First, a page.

What's the point?
Posted Mar 1, 2012 6:33 UTC (Thu) by khim
In reply to: What's the point?
Parent article: Mozilla announces HTML5-based phone
Ohkay… I'll try again…
One point is that this would be the only mobile OS whose development platform uses standard-based APIs.
Well, I'll concede: this is a point. But a hugely negative one at that! When I've asked “what's the point” I kind of expected to see positive point of the whole exercise.
With iOS and Android, you can't even transfer apps between them. That's good for developers (sell apps more easily to more people) and users (move apps around).
I don't even know: to laugh or to cry.
1. You can create iOS app and sell it to [potentially] 250 millions of users.
2. You can create Android app and sell it to [potentially] 150 millions of users.
3. Or you can create "standards-based app" and sell it to [may be] 20 millions of users on desktop, tablets and mobiles.
Do you really believe developers will be excited by the prospect of creating application which covers more platforms and reaches less users? Somehow I doubt it.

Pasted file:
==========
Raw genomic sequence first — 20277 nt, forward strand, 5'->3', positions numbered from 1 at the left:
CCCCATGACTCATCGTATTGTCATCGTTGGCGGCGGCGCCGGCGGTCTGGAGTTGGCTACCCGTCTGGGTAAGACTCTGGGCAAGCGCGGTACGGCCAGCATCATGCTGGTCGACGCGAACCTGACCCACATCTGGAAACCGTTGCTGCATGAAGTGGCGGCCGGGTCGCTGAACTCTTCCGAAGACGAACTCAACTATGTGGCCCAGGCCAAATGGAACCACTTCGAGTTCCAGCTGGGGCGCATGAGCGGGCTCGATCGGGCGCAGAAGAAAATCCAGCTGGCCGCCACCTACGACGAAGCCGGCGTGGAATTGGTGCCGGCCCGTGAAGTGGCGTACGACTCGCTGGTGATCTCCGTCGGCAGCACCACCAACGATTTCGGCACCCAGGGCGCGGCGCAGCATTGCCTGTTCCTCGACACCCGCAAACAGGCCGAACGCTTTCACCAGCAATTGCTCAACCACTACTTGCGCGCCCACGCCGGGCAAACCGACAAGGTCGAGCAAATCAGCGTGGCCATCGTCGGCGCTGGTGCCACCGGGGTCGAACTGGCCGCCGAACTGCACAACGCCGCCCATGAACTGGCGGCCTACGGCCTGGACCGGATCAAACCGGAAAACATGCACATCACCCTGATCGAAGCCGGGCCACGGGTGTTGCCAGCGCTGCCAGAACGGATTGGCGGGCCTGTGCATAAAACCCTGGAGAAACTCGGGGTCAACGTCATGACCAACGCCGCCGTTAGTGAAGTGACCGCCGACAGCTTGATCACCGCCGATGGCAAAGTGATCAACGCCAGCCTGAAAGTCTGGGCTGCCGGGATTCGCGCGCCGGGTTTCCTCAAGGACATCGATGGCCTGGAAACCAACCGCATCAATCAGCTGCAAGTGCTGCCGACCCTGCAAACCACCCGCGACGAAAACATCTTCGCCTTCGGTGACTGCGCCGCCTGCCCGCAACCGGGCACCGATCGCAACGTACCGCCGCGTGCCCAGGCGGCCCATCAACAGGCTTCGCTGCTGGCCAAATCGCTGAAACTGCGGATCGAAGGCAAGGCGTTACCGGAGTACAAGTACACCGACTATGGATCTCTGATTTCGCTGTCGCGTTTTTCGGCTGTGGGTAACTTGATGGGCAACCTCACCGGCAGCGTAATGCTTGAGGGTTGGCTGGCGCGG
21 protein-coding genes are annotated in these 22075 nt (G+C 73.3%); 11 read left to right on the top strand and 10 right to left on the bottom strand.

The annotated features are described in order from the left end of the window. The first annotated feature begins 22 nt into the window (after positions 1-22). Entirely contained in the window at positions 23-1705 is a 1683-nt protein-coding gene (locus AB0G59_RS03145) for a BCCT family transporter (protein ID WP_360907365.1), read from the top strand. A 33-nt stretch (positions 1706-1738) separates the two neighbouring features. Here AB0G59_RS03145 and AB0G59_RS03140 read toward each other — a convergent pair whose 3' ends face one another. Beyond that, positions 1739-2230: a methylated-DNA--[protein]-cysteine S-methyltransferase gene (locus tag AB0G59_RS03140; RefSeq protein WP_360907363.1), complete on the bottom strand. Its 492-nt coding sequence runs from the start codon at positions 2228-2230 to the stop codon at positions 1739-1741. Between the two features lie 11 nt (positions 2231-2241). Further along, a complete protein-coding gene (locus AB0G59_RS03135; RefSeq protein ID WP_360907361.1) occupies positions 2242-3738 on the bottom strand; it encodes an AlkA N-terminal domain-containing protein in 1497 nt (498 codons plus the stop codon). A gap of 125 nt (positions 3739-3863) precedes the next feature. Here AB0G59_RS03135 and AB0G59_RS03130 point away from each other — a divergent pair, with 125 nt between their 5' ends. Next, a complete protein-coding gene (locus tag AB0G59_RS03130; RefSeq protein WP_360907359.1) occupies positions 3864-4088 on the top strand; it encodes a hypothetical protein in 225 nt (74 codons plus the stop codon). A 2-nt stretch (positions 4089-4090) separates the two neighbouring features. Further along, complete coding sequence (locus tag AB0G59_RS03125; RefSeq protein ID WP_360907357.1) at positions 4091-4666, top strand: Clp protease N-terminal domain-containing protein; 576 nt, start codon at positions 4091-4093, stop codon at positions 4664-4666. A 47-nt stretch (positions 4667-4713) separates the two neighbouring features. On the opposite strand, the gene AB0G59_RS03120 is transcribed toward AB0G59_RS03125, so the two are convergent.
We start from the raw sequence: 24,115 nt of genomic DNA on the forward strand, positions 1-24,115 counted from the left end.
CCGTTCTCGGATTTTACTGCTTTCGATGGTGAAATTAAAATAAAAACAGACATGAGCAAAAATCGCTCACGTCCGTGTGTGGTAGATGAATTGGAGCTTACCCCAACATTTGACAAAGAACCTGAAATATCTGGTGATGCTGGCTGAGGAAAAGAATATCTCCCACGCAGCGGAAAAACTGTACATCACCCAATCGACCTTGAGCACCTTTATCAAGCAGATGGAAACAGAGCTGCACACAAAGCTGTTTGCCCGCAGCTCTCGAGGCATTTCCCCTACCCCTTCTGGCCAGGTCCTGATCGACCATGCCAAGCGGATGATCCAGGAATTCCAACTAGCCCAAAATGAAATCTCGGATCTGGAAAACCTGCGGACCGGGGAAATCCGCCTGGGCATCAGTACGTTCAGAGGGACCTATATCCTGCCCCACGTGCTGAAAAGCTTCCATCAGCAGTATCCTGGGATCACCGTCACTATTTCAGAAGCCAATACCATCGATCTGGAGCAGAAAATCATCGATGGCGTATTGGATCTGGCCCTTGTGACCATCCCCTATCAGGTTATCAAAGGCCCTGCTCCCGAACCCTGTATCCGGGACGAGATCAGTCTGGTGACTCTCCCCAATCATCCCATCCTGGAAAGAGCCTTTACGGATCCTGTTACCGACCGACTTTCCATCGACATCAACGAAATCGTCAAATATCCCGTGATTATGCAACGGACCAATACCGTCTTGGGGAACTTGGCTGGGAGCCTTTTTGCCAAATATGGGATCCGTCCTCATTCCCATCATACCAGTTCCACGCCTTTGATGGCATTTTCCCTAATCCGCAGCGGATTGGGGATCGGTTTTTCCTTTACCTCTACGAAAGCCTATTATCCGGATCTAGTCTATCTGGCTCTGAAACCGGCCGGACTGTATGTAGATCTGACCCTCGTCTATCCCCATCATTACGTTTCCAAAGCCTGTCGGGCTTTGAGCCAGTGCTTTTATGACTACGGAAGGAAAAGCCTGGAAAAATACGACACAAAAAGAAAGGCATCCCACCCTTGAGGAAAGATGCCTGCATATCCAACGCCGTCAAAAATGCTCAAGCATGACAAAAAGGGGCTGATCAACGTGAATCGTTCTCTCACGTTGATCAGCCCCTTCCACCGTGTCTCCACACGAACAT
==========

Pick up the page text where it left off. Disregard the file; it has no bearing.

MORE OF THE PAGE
Yes, there are better (in various senses of the term) development platforms.
Yup. That's my point. No matter what you choose if you choose anything besides the B2G you'll get more choices! Since B2G only runs standards-based application these applications can be run on other platforms, too (or else how can we say these are standards?) but they can run their native apps in addition to these!
But we do need to keep some choice open in the market, if the whole mobile market is native apps on iOS and Android, we are in a bad situation.
You again got it backwards: I'm not arguing that it's good situation. I'm arguing that it's inevitable situation. If you have no good positive selling points then your platform will fly like a lead balloon (see Windows Phone 7 - but at least Microsoft is trying to attach enough helium to it for a last year and half). And if you have only negative points (like B2G have) then it's not lead balloon anymore. It's balloon made from uranium and if what you are saying is true then Mozilla actively tries to make it more like iridium balloon. This is not a way to win, sorry.
You remind me of Esperantists: they like to preach “bright feature” where everyone will speak Esperanto yet somehow utterly fail to explain just how can we actually reach it. Why will anyone (except few zealots) actually learn it if it'll not help them to do anything “here and now”? “You'll get a lot of advantages if everyone else will do X” is not an argument to do X - it's an argument to skip doing X till “everyone else” will do it. And if most people are not doing X then X will never happen.
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